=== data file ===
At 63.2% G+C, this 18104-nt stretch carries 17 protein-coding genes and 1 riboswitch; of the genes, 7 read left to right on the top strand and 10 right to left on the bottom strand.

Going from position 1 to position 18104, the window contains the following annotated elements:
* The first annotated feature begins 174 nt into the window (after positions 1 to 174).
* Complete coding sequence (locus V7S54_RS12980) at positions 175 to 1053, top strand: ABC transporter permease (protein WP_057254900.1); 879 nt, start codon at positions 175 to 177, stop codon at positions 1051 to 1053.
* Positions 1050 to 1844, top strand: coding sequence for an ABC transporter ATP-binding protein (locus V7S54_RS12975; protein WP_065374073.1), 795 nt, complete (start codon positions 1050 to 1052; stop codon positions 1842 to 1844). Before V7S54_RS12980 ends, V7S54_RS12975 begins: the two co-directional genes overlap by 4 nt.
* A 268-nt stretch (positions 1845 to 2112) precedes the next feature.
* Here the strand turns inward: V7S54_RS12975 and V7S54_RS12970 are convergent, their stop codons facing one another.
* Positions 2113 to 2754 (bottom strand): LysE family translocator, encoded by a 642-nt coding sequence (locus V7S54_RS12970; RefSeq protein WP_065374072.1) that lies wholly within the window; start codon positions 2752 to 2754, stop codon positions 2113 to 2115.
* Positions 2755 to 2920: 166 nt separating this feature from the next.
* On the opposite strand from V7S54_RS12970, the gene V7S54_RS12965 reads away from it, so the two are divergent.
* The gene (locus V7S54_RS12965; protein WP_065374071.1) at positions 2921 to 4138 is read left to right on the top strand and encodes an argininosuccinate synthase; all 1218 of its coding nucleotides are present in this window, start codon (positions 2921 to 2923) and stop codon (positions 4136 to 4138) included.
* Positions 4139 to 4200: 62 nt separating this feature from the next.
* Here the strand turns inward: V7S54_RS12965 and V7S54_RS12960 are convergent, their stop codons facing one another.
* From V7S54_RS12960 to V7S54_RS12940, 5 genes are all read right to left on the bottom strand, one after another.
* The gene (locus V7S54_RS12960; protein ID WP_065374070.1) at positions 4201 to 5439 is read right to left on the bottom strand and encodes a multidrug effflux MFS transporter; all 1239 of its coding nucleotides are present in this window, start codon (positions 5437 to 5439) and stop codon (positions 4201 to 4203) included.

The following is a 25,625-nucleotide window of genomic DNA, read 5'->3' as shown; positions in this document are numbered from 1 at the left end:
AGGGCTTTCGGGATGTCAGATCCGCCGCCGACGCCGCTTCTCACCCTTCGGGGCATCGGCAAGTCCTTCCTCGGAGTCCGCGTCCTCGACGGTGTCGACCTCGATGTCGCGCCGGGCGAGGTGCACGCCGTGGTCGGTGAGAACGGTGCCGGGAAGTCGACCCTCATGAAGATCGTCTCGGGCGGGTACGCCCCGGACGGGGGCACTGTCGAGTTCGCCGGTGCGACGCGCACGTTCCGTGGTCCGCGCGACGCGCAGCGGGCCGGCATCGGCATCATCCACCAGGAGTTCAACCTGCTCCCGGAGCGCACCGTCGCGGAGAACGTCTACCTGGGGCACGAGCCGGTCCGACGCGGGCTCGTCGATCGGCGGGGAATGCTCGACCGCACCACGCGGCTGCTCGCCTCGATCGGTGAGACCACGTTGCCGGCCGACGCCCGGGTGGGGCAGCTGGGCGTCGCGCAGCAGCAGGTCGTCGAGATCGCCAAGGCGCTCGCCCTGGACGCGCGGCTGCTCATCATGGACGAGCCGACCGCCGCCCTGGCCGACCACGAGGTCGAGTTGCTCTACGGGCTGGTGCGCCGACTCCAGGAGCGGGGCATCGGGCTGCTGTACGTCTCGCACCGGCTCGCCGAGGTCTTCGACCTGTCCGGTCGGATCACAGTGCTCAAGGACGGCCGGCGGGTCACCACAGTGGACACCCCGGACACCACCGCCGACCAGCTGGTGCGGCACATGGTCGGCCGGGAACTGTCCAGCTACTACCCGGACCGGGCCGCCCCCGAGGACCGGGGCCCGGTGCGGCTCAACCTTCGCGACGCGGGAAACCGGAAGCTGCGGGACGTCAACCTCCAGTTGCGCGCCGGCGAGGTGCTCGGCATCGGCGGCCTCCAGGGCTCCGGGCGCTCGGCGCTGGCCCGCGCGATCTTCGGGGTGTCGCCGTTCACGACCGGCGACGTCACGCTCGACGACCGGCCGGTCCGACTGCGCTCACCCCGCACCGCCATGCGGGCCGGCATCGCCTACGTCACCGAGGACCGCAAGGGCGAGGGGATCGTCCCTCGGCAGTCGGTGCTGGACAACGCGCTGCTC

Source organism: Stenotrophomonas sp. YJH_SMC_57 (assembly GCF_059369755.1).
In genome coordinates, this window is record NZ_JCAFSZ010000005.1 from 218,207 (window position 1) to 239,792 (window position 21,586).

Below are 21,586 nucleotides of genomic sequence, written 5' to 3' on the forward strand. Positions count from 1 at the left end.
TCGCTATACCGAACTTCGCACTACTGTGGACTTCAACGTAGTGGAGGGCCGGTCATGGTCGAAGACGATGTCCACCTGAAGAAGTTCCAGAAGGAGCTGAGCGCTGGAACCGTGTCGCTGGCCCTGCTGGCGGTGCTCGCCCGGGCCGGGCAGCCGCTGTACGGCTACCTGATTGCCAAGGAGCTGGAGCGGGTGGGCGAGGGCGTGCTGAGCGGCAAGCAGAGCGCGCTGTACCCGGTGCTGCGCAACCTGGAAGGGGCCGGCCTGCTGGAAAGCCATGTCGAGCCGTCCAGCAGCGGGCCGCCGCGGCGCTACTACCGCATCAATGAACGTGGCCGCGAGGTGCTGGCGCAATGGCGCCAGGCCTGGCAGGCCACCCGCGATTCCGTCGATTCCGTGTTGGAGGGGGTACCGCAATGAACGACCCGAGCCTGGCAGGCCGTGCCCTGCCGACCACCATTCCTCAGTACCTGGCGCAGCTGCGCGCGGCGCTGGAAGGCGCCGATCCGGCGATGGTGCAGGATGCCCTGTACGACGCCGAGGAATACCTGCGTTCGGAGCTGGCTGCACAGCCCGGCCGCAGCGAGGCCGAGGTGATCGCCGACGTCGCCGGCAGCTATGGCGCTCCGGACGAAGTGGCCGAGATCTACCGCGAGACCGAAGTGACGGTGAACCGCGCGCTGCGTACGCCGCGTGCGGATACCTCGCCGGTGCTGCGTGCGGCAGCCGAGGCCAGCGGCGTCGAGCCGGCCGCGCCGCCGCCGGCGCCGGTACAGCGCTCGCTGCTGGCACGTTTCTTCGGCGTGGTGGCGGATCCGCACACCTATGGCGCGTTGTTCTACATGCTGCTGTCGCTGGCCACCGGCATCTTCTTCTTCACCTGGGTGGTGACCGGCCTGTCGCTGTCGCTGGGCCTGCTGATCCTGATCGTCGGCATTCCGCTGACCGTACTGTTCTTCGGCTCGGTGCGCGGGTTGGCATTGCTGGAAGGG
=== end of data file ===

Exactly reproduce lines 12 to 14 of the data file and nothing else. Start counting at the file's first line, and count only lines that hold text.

* Positions 4139 to 4200: 62 nt separating this feature from the next.
* Here the strand turns inward: V7S54_RS12965 and V7S54_RS12960 are convergent, their stop codons facing one another.
* From V7S54_RS12960 to V7S54_RS12940, 5 genes are all read right to left on the bottom strand, one after another.